Marie T. Kidhe

Marie T. Kidhe is an effective and savvy community engagement leader, project manager and event curator. Marie employs her project management, outreach, and event development expertise to achieve the highest degree of success to all projects, large and small. Her leadership has resulted in successful outcomes in her consultancy work with 4Culture, Métier Brewing Company, Rainier Valley Corps (RVC), Communion Restaurant Bar & Grill, Uncle Nearest Premium Whiskey, Seattle Chapter Black Panther 50th Anniversary Organizing Committee, Central District Forum for Arts & Ideas, ARTE NOIR, and Historic Central Area Arts & Culture District (HCAACD). Marie’s warm and collaborative leadership and management style was a highly valued asset during her tenure at the Northwest African American Museum and her current community engagement leadership role for Friends of Waterfront Seattle. Having cultivated numerous contacts and partnerships across the Seattle community, Marie brings collaborative and skilled organizing, and strategic outreach approaches to all of her projects.

Gilda Sheppard

Gilda Sheppard, PhD, is an award-winning filmmaker who has screened her documentaries throughout the United States, internationally in Canada, Ghana, West Africa, South Africa, the Festival Afrique Cannes Film Festival, and in Germany at the International Black Film Festival in Berlin. Sheppard is a 2017 Hedgebrook Fellow for documentary film and a 2019 recipient of an Artist Trust Fellowship. Sheppard is faculty Emerita of Sociology, Cultural and Media Literacy at Evergreen State College in Tacoma.

Steve Sneed

Steve began his career at the age of 15 as the Leader of the African Drum and Dance group the OGUNDA’S. For seven years, the group performed at festivals, prisons, colleges and various special events in the State of Washington including CTI Jazz at the Paramount Theatre. He later studied theatre arts, music and advertising at the University of Washington, worked as an Equity actor in Seattle,  and produced and directed plays in Seattle. As an actor he was nominated for an Emmy Award for his role in the KCTS 9 Drama, Cellar George of which he played the title character.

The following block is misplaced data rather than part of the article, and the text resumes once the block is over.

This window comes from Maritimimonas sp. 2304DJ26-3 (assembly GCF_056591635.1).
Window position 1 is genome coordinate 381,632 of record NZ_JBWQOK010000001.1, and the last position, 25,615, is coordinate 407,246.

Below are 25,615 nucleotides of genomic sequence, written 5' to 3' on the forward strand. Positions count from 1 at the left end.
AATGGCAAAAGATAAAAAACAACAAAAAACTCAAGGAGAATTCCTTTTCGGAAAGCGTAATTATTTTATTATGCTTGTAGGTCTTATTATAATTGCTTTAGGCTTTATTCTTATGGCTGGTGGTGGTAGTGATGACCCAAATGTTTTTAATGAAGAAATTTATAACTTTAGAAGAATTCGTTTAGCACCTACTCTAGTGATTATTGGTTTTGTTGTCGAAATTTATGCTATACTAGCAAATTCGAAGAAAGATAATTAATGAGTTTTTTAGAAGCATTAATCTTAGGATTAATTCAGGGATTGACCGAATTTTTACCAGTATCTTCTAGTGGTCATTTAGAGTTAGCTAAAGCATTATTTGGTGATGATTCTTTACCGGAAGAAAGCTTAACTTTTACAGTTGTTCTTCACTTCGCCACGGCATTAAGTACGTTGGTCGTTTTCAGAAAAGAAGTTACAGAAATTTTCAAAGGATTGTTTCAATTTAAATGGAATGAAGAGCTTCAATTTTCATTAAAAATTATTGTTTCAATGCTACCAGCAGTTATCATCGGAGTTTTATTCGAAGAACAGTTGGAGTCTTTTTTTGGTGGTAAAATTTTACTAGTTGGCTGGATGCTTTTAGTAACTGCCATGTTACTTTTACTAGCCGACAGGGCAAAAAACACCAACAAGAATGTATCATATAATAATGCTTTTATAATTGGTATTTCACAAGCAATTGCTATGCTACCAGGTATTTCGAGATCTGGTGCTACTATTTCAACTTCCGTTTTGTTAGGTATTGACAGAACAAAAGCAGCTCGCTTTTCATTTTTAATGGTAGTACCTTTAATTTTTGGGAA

Steve served as Director of the Langston Hughes Center for 11 years and 20 years as the Managing Artistic Director at Seattle Center, managing Festal, a series of Cultural Festivals.In 2001 Steve was the Recipient of the Corporate Council for the Arts (now Artsfund) “Unsung Hero Award”. He was selected as “Man of the Year” by the Fifth District First AME Church of the Pacific Northwest and in 2019 he was given the City of Seattle Leadership in Management award and the Cultural Custodian Award from the Central District Reunion committee.

Currently he teaches acting at Alan T. Sugiyama High School.

Steve Directed the Community Black History production, “Can I get a Witness” which involved over 50 cast and crew members and performed to capacity crowds at the Langston Hughes Arts Institute. Steve is the proud Dad of 6 Children, 6 grandchildren and is madly in love with his wife, Vida, his childhood sweetheart. They will celebrate  43 years of marriage this year.